This project was to address needs for improved public safety, partly in response to the increased traffic and industrial activity associated with the 'beetle wood' harvest. When this project was approved, there was no local doctor, nor ambulance, and a reduction in Francois Lake Ferry service made it necessary to have locally-based emergency services. In partnership with the Southside Volunteer Fire Department, this project was successful in equipping and training six Southside residents to achieve Level 3 First Responders with spinal endorsement.
The project was funded in partnership with the Prince George Nechako Aboriginal Training Association with significant contributions of staff time from the proponent. It delivered entrepreneurial training for people aged 21 to 50 near their remotely located communities. Drawing participants from the Cheslatta Carrier, Skin Tyee, and Nee Tahi Buhn communities, the program resulted in ten graduates. The training introduced the students to computers, business planning, map and compassing, GPS, how to probe for pine beetles, how to estimate forestry project costs, and how to start a tourism business.
NKDF Directors were impressed with the level of community support for this project, which already had matching funds in place from the District of Vanderhoof, the Rotary Club, and the Nechako Valley Credit Union. Another factor in the approval of this project was that the District had committed to an annual maintenance budget of $8000. Once completed, this project added to the quality of life in Vanderhoof for residents and visitors by allowing evening use of walking trails in winter by reducing vandalism, improving safety, and increasing the range of activities that the park can be used for.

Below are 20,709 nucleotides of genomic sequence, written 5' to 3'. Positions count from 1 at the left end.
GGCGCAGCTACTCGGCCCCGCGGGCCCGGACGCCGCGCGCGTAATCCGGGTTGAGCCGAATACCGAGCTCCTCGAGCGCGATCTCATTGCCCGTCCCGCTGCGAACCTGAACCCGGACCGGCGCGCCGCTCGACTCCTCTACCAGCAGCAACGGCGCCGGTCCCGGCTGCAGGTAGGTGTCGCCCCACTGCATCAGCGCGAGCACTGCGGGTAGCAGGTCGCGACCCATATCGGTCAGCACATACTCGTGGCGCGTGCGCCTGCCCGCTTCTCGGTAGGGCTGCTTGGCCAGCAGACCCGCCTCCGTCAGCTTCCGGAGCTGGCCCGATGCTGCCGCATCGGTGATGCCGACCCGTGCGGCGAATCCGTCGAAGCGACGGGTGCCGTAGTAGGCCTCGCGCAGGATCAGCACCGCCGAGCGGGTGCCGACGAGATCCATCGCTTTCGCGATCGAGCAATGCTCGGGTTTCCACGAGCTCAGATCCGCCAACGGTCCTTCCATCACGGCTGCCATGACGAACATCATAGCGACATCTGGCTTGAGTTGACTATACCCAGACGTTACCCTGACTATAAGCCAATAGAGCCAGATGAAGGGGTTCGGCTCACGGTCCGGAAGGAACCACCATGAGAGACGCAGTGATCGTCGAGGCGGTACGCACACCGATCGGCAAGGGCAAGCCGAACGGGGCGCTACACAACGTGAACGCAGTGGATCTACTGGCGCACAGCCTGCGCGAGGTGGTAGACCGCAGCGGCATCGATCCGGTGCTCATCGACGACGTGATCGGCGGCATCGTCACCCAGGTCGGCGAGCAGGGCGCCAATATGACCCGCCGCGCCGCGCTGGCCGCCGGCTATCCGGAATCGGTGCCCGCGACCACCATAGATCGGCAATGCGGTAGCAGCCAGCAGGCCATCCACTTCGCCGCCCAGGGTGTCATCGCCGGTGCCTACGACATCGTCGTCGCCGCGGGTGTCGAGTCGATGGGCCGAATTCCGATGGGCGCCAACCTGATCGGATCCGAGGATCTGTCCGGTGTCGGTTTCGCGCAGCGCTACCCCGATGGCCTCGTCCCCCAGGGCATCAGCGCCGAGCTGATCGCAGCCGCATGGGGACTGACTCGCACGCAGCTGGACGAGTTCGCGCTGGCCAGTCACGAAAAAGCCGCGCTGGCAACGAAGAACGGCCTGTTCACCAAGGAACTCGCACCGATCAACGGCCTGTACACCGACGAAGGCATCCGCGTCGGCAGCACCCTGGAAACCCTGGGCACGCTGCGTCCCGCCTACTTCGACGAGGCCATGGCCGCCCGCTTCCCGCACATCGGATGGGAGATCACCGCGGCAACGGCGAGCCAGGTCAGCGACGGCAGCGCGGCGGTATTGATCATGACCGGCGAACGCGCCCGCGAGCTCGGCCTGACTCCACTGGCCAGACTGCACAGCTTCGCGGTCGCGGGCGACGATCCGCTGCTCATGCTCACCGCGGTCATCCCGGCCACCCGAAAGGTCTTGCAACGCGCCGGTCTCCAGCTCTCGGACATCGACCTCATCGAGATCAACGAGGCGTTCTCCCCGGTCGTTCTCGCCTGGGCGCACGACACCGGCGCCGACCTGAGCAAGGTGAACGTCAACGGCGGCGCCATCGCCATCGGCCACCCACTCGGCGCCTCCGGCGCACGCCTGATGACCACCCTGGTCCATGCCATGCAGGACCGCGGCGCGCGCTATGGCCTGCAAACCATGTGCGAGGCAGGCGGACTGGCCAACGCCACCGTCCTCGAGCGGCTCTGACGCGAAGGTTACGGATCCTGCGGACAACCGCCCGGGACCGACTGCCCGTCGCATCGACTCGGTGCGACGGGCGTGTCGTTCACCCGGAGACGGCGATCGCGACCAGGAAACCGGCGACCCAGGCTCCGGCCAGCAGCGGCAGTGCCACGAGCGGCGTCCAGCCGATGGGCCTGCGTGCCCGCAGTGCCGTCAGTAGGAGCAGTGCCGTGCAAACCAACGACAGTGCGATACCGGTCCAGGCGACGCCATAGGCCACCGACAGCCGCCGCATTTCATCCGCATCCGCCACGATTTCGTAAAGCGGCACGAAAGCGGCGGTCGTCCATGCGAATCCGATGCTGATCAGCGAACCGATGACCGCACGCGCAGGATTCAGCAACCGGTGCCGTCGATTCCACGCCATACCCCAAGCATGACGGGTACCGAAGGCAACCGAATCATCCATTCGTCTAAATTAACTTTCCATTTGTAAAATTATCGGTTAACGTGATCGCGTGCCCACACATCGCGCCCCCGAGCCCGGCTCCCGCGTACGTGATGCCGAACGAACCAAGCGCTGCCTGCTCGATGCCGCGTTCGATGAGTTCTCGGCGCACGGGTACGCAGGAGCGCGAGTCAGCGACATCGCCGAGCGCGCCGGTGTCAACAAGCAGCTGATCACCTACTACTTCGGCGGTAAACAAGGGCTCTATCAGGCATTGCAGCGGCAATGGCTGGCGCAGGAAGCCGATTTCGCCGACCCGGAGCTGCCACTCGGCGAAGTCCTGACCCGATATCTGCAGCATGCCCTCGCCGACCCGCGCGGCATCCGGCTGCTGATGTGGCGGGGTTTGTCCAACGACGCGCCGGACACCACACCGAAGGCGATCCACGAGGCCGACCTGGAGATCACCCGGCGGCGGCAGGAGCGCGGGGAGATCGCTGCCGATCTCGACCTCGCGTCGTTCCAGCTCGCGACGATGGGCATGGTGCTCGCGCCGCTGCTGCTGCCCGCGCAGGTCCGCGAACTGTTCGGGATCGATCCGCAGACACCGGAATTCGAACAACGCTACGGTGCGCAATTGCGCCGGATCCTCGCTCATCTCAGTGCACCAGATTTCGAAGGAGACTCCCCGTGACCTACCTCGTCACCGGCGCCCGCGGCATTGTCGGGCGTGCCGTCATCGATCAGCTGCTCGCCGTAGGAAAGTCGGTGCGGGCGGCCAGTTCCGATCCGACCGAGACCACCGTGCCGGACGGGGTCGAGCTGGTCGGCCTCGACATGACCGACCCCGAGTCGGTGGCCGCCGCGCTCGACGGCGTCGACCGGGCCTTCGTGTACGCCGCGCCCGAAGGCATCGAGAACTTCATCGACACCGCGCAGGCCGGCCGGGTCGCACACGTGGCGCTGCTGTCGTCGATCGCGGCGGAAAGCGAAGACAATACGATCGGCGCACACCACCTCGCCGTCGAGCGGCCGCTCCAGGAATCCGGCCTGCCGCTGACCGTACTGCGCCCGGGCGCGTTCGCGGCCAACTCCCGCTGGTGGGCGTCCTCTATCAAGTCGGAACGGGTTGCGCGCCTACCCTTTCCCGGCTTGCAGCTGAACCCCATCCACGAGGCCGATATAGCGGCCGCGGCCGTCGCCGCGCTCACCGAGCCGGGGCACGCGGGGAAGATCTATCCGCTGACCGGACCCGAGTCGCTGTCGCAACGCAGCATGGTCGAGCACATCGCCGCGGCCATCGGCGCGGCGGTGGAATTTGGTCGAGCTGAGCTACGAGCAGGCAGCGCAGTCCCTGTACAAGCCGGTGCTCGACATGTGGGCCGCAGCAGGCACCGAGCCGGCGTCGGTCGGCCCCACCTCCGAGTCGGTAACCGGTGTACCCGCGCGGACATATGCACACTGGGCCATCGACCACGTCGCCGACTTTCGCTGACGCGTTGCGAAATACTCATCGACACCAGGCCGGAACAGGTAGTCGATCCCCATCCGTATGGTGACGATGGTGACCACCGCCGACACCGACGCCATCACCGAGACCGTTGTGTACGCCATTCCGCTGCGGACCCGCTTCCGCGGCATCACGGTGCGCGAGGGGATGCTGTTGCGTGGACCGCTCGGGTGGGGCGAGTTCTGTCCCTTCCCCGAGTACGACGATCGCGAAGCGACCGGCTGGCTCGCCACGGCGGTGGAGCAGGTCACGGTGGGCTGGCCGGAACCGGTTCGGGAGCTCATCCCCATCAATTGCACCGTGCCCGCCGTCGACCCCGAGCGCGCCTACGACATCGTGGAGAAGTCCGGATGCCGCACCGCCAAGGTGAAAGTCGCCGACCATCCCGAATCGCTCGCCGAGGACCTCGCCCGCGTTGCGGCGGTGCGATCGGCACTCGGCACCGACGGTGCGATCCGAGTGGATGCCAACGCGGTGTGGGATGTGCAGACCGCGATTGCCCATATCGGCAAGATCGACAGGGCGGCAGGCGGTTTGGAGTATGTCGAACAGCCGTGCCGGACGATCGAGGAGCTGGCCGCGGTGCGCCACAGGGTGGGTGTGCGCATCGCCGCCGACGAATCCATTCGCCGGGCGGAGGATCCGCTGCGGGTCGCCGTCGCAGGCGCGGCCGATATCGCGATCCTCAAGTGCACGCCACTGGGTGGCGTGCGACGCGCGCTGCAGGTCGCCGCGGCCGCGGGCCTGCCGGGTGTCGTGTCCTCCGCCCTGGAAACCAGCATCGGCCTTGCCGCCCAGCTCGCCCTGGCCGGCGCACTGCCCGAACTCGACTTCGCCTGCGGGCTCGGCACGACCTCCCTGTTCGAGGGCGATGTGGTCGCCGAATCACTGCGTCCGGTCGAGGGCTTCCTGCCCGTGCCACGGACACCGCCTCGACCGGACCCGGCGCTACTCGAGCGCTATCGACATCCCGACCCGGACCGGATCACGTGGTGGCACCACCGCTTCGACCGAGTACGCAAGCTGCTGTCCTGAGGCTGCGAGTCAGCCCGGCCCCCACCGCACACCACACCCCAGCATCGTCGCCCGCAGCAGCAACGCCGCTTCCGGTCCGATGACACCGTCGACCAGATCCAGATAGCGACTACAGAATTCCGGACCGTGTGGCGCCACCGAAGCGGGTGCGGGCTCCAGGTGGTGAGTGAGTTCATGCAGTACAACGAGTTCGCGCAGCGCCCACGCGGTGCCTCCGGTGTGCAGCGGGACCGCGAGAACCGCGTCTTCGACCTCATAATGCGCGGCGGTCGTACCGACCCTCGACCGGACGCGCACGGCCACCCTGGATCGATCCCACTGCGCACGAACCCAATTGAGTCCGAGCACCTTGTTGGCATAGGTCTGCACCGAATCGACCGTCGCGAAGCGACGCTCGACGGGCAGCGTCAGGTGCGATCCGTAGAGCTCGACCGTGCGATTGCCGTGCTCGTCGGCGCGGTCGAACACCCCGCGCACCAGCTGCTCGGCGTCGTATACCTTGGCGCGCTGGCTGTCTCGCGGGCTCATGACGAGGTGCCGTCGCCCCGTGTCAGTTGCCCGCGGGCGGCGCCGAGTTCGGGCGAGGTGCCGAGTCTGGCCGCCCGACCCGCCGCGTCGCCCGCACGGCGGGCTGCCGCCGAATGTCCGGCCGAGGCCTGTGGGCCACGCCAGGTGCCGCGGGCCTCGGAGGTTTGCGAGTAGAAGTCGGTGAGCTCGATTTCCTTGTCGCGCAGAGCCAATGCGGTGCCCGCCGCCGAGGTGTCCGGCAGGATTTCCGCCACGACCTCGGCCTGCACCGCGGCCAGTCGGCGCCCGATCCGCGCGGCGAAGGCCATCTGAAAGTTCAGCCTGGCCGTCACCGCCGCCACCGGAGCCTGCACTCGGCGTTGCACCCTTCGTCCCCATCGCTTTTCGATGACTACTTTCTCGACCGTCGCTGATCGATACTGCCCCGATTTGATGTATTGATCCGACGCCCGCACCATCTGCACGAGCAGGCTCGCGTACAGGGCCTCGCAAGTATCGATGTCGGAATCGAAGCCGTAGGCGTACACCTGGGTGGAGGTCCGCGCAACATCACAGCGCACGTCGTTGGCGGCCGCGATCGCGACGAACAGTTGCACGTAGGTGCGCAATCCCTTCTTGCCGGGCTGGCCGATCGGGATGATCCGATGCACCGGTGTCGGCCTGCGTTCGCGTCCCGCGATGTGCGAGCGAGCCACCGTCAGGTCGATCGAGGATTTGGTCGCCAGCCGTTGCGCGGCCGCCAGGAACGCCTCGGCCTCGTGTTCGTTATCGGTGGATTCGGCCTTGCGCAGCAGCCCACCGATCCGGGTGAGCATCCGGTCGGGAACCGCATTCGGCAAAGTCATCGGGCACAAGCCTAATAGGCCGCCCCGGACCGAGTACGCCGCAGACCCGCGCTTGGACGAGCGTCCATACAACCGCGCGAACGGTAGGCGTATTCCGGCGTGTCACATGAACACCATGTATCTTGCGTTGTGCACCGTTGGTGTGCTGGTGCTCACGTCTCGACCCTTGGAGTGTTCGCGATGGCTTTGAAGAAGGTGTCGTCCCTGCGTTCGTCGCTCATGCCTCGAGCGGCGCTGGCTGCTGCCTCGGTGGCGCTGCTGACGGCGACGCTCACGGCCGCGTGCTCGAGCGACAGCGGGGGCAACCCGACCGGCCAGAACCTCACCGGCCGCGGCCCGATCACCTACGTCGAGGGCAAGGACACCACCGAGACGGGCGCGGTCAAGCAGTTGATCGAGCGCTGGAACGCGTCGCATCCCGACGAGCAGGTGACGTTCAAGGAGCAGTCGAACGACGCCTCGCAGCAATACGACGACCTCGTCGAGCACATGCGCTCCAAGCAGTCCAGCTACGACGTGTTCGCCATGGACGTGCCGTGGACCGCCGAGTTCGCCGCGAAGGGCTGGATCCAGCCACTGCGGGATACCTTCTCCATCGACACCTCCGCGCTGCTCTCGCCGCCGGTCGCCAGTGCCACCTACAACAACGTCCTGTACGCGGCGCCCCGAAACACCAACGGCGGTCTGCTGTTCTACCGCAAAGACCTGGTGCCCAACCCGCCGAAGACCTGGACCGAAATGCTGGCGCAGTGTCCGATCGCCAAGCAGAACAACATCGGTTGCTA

This project was to provide a forum in the Stuart-Nechako area.
The Ootsa Lake Community originally applied to NKDF for support for a new water system in early 2000, but the proposal was rejected until the community members had fully explored all their options, firmed up the costs, and found more funding partners. Eighteen months later, NKDF approved a much stronger proposal involving a hill-top storage tank that gravity-feeds purified water to residents within a few kilometers.
The Nechako Watershed Council (NWC) has been working since 1998 to resolve some of the watershed issues created by the Kenney Dam. One of the initiatives they are taking the lead on is the Cold Water Release Facility. The NWC recognized the complex environmental and economic assessments required for such a project and asked NKDF and the Northern Development Commission to share the costs of the first step: getting expert advice on what assessment methodology should be used. Economist Gary Holman was contracted and completed the report. The resulting product is being used to define the methodology of the next step, which is to do a systematic "Assessment and Evaluation of the Benefits of Cold Water Release." That 'AEB' document will be used in turn to raise $50 million of the estimated $100 million project costs ($50 million has already been committed by Alcan).